Jose Alvarez looks through the border fence into the United States, the country that he was deported from earlier this year. Photo Courtesy of Andrea Donado

 After an emotional night of testimony from the community and the Jose Alvarez family, the Long Beach City Council voted last night in support of a resolution pushing for humanitarian parole from the United States Department of Homeland Security for the Long Beach man deported earlier this year after a routine traffic stop.

Alvarez was taken into custody in late February after being stopped by a Cal State Long Beach police officer for a broken tail light, but when a 21-year-old drug offense showed up in his history, he was held and referred to Immigration and Customs (ICE) before being deported—without his family being notified.

Since then, Alvarez has been separated from his wife and six children, all of whom were born in the United States, one that is a veteran. Alvarez’s wife was not present at the meeting, as she remained hospitalized in San Diego awaiting surgery following her involvement in a vehicle collision.

The resolution asks the federal government to grant humanitarian parole to Alvarez so he can return home to his family.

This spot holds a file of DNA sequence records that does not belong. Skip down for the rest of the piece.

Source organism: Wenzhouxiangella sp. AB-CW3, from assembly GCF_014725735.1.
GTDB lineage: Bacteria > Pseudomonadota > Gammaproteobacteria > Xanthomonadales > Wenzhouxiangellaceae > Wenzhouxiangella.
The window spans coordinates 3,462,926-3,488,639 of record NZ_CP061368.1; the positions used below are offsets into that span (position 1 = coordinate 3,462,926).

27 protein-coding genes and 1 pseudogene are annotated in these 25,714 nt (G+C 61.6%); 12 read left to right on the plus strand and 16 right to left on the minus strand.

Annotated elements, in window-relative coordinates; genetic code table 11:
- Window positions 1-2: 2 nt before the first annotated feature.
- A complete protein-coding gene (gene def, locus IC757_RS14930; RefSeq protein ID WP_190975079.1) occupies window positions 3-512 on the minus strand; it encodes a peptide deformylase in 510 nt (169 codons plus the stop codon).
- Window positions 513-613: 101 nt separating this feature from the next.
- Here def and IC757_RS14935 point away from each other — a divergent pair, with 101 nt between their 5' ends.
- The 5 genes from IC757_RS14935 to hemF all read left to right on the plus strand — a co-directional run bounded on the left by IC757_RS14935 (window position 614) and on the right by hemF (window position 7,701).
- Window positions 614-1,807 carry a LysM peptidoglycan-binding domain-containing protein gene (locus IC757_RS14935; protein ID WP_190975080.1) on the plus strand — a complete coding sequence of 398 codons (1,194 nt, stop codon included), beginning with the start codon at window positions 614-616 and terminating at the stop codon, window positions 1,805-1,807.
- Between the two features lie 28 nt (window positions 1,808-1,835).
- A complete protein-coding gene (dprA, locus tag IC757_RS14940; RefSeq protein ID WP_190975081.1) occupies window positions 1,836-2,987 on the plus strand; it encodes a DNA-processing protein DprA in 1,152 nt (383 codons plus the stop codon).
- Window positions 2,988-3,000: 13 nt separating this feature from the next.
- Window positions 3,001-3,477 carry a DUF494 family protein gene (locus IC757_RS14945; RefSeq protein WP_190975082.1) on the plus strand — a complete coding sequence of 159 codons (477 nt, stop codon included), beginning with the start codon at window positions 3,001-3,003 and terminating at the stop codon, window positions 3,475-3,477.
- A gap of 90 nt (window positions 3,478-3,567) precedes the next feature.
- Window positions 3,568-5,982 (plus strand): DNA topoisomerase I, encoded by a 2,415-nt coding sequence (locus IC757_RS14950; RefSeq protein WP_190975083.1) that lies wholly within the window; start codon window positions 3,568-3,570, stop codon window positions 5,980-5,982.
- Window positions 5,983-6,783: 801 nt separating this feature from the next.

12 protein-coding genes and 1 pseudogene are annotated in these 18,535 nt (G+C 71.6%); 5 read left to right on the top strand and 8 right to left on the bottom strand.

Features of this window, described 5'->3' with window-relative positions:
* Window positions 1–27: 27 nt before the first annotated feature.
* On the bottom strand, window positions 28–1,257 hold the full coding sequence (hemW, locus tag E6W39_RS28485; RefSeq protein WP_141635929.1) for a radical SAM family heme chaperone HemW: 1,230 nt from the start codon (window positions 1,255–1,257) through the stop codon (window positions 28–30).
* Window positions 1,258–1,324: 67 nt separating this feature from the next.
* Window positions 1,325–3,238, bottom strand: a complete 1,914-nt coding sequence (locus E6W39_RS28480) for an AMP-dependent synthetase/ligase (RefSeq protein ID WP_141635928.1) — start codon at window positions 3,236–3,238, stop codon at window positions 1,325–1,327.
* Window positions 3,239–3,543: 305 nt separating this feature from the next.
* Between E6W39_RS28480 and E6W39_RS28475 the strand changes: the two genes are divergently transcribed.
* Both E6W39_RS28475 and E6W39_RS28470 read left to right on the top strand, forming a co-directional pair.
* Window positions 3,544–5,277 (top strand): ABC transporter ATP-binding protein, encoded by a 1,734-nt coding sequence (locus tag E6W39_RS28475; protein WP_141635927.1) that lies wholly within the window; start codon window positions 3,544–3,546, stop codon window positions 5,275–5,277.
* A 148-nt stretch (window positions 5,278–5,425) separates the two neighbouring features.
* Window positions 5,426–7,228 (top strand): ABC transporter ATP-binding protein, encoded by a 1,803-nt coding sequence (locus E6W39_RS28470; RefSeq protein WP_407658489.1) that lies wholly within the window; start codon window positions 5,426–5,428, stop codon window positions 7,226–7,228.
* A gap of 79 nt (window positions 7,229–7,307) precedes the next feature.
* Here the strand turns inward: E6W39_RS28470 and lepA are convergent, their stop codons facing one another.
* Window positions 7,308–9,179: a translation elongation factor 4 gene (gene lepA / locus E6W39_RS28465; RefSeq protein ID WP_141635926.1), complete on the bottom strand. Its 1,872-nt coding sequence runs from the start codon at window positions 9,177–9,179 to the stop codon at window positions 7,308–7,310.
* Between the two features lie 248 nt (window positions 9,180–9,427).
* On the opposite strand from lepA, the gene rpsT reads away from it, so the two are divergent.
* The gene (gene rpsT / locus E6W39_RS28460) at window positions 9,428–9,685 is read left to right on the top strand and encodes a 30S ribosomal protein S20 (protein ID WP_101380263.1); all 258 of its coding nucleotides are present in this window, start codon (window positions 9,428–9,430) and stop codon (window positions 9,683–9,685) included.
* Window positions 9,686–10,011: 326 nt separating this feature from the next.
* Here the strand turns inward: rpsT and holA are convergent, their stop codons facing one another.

“When else is a husband important to his wife, if not at time of medical need?” said Seventh District Councilman Roberto Uranga, one of the co-authors of the item. “This case goes beyond immigration; this case now truly becomes a humanitarian case.”

RobertoAlanBorderUranga has been very involved in the Alvarez case and has even gone to the United States-Mexico border, where he met and spoke with Alvarez through the fence at Friendship Park, the same meeting point now utilized by the Alvarez family when they want to see their father. United States Congressman Alan Lowenthal, D-Long Beach, accompanied Uranga on that trip last month and a field representative from his office was on hand at the council meeting to deliver his support.

Irantzu Pujadas said that the congressman was currently in Washington, D.C. and would be joined by the Alvarez family Thursday where they would petition Secretary Jeh Johnson, the director of the Department of Homeland Security for Jose’s return.

“While these convictions must be considered, they are just one factor and should not outweigh the fact that Jose has led an exemplary life as a Long Beach resident and a family man for the last 21 years,” Lowenthal said in his statement. “Policy decisions that involve keeping families together should not be seen as black and white but as one of many factors to be weighed in considering an applicant’s petition for parole.”